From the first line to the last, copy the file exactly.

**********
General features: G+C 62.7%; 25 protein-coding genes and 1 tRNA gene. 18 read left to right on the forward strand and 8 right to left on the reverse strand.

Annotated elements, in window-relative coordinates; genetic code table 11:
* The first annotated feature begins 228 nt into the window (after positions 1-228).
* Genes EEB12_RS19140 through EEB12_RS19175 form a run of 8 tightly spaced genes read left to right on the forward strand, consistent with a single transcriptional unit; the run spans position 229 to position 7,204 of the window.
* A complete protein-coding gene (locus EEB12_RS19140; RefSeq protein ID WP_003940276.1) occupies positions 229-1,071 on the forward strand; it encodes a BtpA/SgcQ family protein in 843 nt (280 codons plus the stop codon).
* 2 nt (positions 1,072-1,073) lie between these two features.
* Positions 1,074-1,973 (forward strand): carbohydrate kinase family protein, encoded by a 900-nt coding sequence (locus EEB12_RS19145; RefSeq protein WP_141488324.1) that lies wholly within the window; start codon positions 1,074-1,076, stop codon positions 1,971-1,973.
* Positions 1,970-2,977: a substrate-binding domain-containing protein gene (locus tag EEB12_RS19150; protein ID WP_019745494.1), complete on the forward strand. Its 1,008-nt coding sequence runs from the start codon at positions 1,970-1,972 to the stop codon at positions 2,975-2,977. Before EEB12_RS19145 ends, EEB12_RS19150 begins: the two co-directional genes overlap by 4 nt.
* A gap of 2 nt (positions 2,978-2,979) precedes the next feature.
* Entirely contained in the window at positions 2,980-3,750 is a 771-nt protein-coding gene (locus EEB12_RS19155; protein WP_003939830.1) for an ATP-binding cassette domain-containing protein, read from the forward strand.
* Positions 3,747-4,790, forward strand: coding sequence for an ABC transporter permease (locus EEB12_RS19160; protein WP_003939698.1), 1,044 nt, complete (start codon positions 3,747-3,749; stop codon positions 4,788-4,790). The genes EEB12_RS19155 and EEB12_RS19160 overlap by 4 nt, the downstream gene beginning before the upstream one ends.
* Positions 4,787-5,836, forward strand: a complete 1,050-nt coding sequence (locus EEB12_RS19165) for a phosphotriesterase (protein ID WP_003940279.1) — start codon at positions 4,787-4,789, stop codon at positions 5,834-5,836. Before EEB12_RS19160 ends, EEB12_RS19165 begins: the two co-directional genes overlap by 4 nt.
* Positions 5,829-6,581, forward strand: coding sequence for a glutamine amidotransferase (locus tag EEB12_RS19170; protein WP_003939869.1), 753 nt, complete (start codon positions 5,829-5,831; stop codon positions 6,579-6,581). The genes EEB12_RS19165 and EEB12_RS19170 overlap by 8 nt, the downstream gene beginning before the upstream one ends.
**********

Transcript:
General features: G+C 62.7%; 25 protein-coding genes and 1 tRNA gene. 18 read left to right on the forward strand and 8 right to left on the reverse strand.

Annotated elements, in window-relative coordinates; genetic code table 11:
* The first annotated feature begins 228 nt into the window (after positions 1-228).
* Genes EEB12_RS19140 through EEB12_RS19175 form a run of 8 tightly spaced genes read left to right on the forward strand, consistent with a single transcriptional unit; the run spans position 229 to position 7,204 of the window.
* A complete protein-coding gene (locus EEB12_RS19140; RefSeq protein ID WP_003940276.1) occupies positions 229-1,071 on the forward strand; it encodes a BtpA/SgcQ family protein in 843 nt (280 codons plus the stop codon).
* 2 nt (positions 1,072-1,073) lie between these two features.
* Positions 1,074-1,973 (forward strand): carbohydrate kinase family protein, encoded by a 900-nt coding sequence (locus EEB12_RS19145; RefSeq protein WP_141488324.1) that lies wholly within the window; start codon positions 1,074-1,076, stop codon positions 1,971-1,973.
* Positions 1,970-2,977: a substrate-binding domain-containing protein gene (locus tag EEB12_RS19150; protein ID WP_019745494.1), complete on the forward strand. Its 1,008-nt coding sequence runs from the start codon at positions 1,970-1,972 to the stop codon at positions 2,975-2,977. Before EEB12_RS19145 ends, EEB12_RS19150 begins: the two co-directional genes overlap by 4 nt.
* A gap of 2 nt (positions 2,978-2,979) precedes the next feature.
* Entirely contained in the window at positions 2,980-3,750 is a 771-nt protein-coding gene (locus EEB12_RS19155; protein WP_003939830.1) for an ATP-binding cassette domain-containing protein, read from the forward strand.
* Positions 3,747-4,790, forward strand: coding sequence for an ABC transporter permease (locus EEB12_RS19160; protein WP_003939698.1), 1,044 nt, complete (start codon positions 3,747-3,749; stop codon positions 4,788-4,790). The genes EEB12_RS19155 and EEB12_RS19160 overlap by 4 nt, the downstream gene beginning before the upstream one ends.
* Positions 4,787-5,836, forward strand: a complete 1,050-nt coding sequence (locus EEB12_RS19165) for a phosphotriesterase (protein ID WP_003940279.1) — start codon at positions 4,787-4,789, stop codon at positions 5,834-5,836. Before EEB12_RS19160 ends, EEB12_RS19165 begins: the two co-directional genes overlap by 4 nt.
* Positions 5,829-6,581, forward strand: coding sequence for a glutamine amidotransferase (locus tag EEB12_RS19170; protein WP_003939869.1), 753 nt, complete (start codon positions 5,829-5,831; stop codon positions 6,579-6,581). The genes EEB12_RS19165 and EEB12_RS19170 overlap by 8 nt, the downstream gene beginning before the upstream one ends.